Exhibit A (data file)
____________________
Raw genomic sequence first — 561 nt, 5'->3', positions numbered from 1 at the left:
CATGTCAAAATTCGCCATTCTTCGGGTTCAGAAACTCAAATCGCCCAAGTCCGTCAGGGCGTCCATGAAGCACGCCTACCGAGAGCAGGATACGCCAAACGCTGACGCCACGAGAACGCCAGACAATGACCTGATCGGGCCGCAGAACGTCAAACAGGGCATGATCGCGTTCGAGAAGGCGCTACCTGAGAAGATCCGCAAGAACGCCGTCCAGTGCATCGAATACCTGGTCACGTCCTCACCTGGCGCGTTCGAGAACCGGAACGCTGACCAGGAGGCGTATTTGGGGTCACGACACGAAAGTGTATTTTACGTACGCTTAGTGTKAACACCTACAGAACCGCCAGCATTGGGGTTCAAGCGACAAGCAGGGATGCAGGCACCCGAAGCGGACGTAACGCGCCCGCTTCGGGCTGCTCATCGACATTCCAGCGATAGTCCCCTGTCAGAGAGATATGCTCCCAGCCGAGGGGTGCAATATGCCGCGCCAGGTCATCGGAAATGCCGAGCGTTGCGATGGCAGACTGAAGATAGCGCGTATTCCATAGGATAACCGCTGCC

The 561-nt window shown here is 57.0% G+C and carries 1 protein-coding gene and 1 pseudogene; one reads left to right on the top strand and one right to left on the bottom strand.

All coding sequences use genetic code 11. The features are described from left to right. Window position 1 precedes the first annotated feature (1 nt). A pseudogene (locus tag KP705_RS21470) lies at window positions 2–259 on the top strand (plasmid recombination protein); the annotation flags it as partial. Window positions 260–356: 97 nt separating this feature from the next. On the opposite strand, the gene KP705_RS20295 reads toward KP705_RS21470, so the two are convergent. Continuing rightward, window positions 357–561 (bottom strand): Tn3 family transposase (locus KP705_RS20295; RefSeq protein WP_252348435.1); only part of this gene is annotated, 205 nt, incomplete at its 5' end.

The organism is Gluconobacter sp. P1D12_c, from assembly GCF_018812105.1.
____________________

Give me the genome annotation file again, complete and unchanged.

Raw genomic sequence first — 561 nt, 5'->3', positions numbered from 1 at the left:
CATGTCAAAATTCGCCATTCTTCGGGTTCAGAAACTCAAATCGCCCAAGTCCGTCAGGGCGTCCATGAAGCACGCCTACCGAGAGCAGGATACGCCAAACGCTGACGCCACGAGAACGCCAGACAATGACCTGATCGGGCCGCAGAACGTCAAACAGGGCATGATCGCGTTCGAGAAGGCGCTACCTGAGAAGATCCGCAAGAACGCCGTCCAGTGCATCGAATACCTGGTCACGTCCTCACCTGGCGCGTTCGAGAACCGGAACGCTGACCAGGAGGCGTATTTGGGGTCACGACACGAAAGTGTATTTTACGTACGCTTAGTGTKAACACCTACAGAACCGCCAGCATTGGGGTTCAAGCGACAAGCAGGGATGCAGGCACCCGAAGCGGACGTAACGCGCCCGCTTCGGGCTGCTCATCGACATTCCAGCGATAGTCCCCTGTCAGAGAGATATGCTCCCAGCCGAGGGGTGCAATATGCCGCGCCAGGTCATCGGAAATGCCGAGCGTTGCGATGGCAGACTGAAGATAGCGCGTATTCCATAGGATAACCGCTGCC

The 561-nt window shown here is 57.0% G+C and carries 1 protein-coding gene and 1 pseudogene; one reads left to right on the top strand and one right to left on the bottom strand.

All coding sequences use genetic code 11. The features are described from left to right. Window position 1 precedes the first annotated feature (1 nt). A pseudogene (locus tag KP705_RS21470) lies at window positions 2–259 on the top strand (plasmid recombination protein); the annotation flags it as partial. Window positions 260–356: 97 nt separating this feature from the next. On the opposite strand, the gene KP705_RS20295 reads toward KP705_RS21470, so the two are convergent. Continuing rightward, window positions 357–561 (bottom strand): Tn3 family transposase (locus KP705_RS20295; RefSeq protein WP_252348435.1); only part of this gene is annotated, 205 nt, incomplete at its 5' end.

The organism is Gluconobacter sp. P1D12_c, from assembly GCF_018812105.1.